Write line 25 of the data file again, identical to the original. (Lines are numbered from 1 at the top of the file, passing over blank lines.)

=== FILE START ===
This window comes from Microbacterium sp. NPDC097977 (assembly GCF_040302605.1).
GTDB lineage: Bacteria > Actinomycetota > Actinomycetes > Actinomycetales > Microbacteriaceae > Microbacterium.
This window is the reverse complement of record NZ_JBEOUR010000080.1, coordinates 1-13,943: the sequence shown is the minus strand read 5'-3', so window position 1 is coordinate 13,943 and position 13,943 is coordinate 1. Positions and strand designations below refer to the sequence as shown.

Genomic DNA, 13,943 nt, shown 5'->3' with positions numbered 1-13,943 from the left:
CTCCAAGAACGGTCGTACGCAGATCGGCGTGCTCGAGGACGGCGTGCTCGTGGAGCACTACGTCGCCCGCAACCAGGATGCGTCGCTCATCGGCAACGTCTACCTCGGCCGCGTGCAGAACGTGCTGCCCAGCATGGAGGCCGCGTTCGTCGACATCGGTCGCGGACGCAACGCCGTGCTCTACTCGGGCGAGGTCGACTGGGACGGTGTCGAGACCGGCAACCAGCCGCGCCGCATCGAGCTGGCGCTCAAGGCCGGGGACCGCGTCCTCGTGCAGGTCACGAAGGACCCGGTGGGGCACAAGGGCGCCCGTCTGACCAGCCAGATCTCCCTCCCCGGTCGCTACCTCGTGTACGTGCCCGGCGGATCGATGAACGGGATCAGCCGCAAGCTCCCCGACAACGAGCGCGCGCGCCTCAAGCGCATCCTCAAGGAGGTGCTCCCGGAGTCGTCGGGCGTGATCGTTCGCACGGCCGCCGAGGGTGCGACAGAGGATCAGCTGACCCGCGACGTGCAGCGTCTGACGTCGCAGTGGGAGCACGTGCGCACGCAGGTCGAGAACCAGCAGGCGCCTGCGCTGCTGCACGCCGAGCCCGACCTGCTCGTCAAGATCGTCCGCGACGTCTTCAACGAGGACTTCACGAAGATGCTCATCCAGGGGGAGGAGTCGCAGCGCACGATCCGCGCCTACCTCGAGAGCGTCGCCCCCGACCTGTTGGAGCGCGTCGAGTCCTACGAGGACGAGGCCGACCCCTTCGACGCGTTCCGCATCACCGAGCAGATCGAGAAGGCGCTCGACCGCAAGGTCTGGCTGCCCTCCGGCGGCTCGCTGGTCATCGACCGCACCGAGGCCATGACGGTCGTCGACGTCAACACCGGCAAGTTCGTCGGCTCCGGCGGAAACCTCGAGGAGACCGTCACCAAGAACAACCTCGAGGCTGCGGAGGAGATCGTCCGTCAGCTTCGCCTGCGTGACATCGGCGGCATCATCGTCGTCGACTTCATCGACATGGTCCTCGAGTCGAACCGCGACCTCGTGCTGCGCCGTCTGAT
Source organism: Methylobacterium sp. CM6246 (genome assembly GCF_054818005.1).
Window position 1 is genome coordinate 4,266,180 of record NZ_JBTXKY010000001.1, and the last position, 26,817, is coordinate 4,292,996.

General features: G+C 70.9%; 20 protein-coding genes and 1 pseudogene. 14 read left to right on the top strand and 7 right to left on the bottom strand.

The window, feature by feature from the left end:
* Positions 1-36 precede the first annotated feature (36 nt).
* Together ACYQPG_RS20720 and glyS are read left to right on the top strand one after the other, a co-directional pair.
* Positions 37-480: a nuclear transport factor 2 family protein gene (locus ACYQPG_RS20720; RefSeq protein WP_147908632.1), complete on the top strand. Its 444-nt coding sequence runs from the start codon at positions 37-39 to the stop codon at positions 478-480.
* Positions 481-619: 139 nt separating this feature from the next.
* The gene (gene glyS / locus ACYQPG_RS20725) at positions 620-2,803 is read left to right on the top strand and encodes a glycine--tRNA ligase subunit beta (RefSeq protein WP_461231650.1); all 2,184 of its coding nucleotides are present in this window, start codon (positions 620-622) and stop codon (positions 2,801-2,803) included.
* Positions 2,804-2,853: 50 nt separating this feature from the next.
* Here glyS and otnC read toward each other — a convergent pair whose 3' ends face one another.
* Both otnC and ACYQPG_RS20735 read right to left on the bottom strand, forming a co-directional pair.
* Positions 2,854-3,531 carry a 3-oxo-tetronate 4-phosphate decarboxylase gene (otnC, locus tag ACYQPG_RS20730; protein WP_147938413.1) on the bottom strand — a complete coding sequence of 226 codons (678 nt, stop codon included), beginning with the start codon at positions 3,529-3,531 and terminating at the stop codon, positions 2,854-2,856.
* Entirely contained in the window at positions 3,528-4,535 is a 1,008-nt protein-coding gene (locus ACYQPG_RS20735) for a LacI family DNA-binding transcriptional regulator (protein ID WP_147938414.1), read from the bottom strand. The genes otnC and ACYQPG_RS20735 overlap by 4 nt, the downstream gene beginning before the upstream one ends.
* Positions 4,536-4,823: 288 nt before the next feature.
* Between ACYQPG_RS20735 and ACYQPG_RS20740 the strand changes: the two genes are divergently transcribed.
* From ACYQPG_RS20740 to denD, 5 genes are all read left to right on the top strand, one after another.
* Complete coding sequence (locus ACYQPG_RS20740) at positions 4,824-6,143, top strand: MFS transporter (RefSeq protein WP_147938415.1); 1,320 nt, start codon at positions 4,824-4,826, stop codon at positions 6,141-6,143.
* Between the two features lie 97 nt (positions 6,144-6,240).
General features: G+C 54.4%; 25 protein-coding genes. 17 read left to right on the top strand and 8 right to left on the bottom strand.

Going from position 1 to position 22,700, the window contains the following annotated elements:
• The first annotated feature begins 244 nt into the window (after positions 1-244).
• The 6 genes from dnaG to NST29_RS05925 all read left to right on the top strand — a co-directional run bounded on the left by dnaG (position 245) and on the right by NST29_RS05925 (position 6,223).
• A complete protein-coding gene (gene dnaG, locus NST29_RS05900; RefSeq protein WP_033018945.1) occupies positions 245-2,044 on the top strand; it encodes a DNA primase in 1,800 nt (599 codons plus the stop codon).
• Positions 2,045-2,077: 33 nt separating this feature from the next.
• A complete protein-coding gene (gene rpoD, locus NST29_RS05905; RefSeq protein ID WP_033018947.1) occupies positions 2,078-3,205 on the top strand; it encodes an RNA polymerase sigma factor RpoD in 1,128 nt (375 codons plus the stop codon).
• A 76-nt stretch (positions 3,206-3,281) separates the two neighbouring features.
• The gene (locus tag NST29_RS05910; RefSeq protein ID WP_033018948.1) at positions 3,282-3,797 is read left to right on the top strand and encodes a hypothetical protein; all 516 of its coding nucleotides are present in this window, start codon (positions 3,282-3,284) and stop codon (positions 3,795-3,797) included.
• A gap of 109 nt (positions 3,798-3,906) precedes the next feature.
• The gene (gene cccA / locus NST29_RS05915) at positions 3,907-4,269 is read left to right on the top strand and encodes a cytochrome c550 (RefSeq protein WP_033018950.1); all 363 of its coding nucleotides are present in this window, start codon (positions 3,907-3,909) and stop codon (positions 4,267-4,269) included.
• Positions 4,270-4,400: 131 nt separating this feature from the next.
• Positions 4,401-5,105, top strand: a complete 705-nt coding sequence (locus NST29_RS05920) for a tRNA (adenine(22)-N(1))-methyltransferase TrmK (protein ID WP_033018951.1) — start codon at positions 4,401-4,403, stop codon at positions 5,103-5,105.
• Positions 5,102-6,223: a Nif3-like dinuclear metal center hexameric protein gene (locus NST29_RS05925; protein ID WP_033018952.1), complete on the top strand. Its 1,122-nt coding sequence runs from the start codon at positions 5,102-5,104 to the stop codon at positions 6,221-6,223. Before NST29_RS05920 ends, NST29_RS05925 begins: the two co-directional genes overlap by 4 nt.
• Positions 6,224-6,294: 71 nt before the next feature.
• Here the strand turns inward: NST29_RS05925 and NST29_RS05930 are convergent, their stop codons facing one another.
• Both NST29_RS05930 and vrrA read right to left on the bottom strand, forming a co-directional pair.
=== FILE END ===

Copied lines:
General features: G+C 54.4%; 25 protein-coding genes. 17 read left to right on the top strand and 8 right to left on the bottom strand.